Thursday, September 14, 2000

Seniors strike personal poses

Class pictures graduate to less-formal affairs

By Shauna Scott Rhone
The Cincinnati Enquirer

        All those years of almost painful class pictures, with missing tooth grins, half-closed eyes and lopsided outfits disheveled by recess play, are finally over.

        After enduring the sometimes too candid snapshots only a mother could love (or recognize), it's time for that senior class picture. But take a peek in photography studios today and you'll quickly see these aren't your father's senior class sittings.

[photo] Photographer Alan Fuson poses Sycamore High School senior Korin Prince.
(Stephen M. Herppich photo)
| ZOOM |
        Traditional senior pictures are a thing of the past. No more caps and gowns. No more stiff suits and prim dresses. Seniors now pose with their favorite things, wearing just about anything, and in a wide variety of settings, including outside.

        “I saw the pictures of other kids from my school from previous years and thought they were cool,” says Emily Krieger, a senior at Turpin High in Anderson Township. “I've been dreaming about taking my senior class pictures for over a year. When I took them, the photographer was wonderful and very easy to work with.”

        Emily's mom, Katy Krieger,went along for her daughter's photo shoot at Robert Glutz Photography in Mount Carmel.

        “Emily wanted to take pictures that fit her hobby,” Mrs. Krieger says. “She brought some of her own things. She wants to go into musical theater, so she brought show cards, sheet music and playbills from some of the productions she was involved in.”

        Mrs. Krieger was proud of the way her daughter took charge during this passage in both their lives.

        “I was watching her set up for these poses and it seemed like she was a different person. She looked like a grown-up, telling them what she wanted and working with the photographer.”

        Although Emily's experience was in and around the photography studio, some seniors opt for more remote locations.

        “We've taken pictures at Blue Ash Airport and at the (long-closed) gunpowder factory near Kings Island,” says Alan Fuson, general manager at Ron Carroll Photography in Madeira.

        Mr. Fuson was tapped by his boss back in 1984 to handle the senior sittings.

        “He said, "you're closer to their age and work better with them, so I want you to handle them all.'”

        According to Mr. Fuson, a photographer in Seattle started breaking with tradition in the late 1970s, using props and multiple outfit changes to create a different kind of picture that reveals the student's personality. and likes.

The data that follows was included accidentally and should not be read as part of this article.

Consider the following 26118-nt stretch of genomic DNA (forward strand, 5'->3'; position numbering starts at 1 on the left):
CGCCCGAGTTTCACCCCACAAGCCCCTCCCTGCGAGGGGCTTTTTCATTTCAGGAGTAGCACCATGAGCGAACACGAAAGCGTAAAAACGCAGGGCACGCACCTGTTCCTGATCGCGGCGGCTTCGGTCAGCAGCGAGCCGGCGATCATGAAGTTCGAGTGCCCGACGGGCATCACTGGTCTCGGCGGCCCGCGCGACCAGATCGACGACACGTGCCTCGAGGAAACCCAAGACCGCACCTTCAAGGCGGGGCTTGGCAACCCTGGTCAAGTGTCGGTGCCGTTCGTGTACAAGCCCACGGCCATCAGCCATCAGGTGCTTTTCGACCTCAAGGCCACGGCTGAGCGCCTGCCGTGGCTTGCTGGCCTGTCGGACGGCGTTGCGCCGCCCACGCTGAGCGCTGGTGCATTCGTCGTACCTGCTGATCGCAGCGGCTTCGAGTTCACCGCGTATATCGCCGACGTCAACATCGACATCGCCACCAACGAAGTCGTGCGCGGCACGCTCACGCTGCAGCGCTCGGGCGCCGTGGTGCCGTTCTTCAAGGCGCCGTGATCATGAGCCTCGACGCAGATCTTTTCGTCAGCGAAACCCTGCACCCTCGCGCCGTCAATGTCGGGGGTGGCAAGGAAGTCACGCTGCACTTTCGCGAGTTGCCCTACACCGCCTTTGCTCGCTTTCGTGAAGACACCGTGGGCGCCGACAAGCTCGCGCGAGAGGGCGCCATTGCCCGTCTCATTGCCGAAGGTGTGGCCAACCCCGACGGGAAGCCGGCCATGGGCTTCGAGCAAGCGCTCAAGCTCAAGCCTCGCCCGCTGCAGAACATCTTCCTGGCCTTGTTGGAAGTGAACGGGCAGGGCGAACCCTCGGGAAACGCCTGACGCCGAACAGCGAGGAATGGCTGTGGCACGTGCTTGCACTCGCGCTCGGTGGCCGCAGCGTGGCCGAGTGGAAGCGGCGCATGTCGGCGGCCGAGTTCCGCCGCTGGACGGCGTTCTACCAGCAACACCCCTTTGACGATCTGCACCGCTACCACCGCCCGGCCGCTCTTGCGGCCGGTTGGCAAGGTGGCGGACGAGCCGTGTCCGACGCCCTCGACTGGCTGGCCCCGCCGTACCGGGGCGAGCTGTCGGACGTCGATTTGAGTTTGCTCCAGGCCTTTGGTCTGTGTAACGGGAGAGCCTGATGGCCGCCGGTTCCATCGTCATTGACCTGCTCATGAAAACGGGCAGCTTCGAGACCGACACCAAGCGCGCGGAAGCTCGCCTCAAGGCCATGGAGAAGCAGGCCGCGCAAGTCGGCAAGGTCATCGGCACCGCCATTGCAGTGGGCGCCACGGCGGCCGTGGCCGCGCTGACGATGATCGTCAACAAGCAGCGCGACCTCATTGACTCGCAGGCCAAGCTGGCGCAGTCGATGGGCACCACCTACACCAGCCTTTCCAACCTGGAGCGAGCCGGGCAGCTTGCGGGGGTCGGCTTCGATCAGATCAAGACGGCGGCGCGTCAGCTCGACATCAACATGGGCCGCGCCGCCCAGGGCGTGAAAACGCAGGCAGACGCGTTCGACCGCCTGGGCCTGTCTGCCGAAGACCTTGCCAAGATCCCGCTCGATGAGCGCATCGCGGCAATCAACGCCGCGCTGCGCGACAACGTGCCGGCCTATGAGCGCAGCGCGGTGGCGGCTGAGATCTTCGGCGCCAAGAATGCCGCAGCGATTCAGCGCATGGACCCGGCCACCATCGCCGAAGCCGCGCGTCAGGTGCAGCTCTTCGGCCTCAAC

Mr. Fuson enjoys the more elaborate sittings.

        “We photographers all have a bit of fashion photographer in us. Girls like these multiple settings more than the guys do, so we always have more female subjects. We have to do the standard ones to appeal to mom and dad, and the guys just want their pictures taken so they can get it over.”

        For the traditionalists, take heart. There are still photographers who take the in-studio snapshots. Mike Gurren is one. Owner of Mike Gurren Photography in Fort Thomas, he earns his keep the old-fashioned way.

        “I don't charge sitting fees, for one thing,” Mr. Gurren says. “It doesn't make sense to charge someone for walking through your door. I figure if the pictures are good, they'll buy them. ... I do some shots where people bring in their favorite things. One guy brought his whole drum set, saying that none of the other studios would let him do it. We had a great time.”

The price of memories

        Here's a sampling of senior photo companies in Greater Cincinnati and what they offer. While the sitting fees are separate from the package fees, the proofs are included with some packages.

        The packages average about $300, with some as low as $80 or as high as $1,400.

        • Ron Carroll's packages run $100-$600. Sitting fees vary according to the number of outfits worn and the number of poses. For example, $25 gets you a yearbook picture alone. “The Ultimate,” Ron Carroll's high-end sitting, includes 20-24 images with four dress changes, plus 20-24 images at a chosen location, and 10-12 black and white images. Although they have a “portrait park” of outside settings on-site, the photographer will go to locations within a 30-mile radius of the studio (for an additional fee).

        • Precious Moments Photography in Reading varies its fees from $15 for a four- to six-proof sitting to $50 for a 24-proof sitting with various poses and up to five outfit changes. Package prices range $95-$395. The top-priced “Master” package contains one 16-by-20, four 8-by-10s, six 5-by-7s, 80 wallet-size and one display folio.

        • Dimension Three Photography in Fairfield charges a basic $20 sitting fee, but adds $15 per friend, outfit change, locale change or pet, with four additional poses costing $15. Packages range $79.95-$695. The top-priced “Extravaganza” package contains one 20-by-24 or 16-by-20 portrait, five 8-by-10s, 10 5-by-7s and 120 wallets. Also included are five poses, a folio, previews and personalization of the photos with the student's name or graduation year.

        • Sitting fees at McLaughlin Studio in West Chester range from $50 with two outfits and a five-proof selection to $130 for five outfits and a 22-proof preview selection. Special backdrops are also on the property for on-site photos in settings such as an Italian villa, rock waterfall, 1948 Ford truck, bridge over a water garden and Greek pillars. Packages range $278-$1,400. The high-end package contains one 20-by-24 and three 8-by-10s, all framed; eight 5-by-7s, 96 wallets, a montage collage with one 8-by-10 and four 4-by-5 originals, 25 senior announcements, 48 digital wallets and an 8-by-10 school-year calendar.


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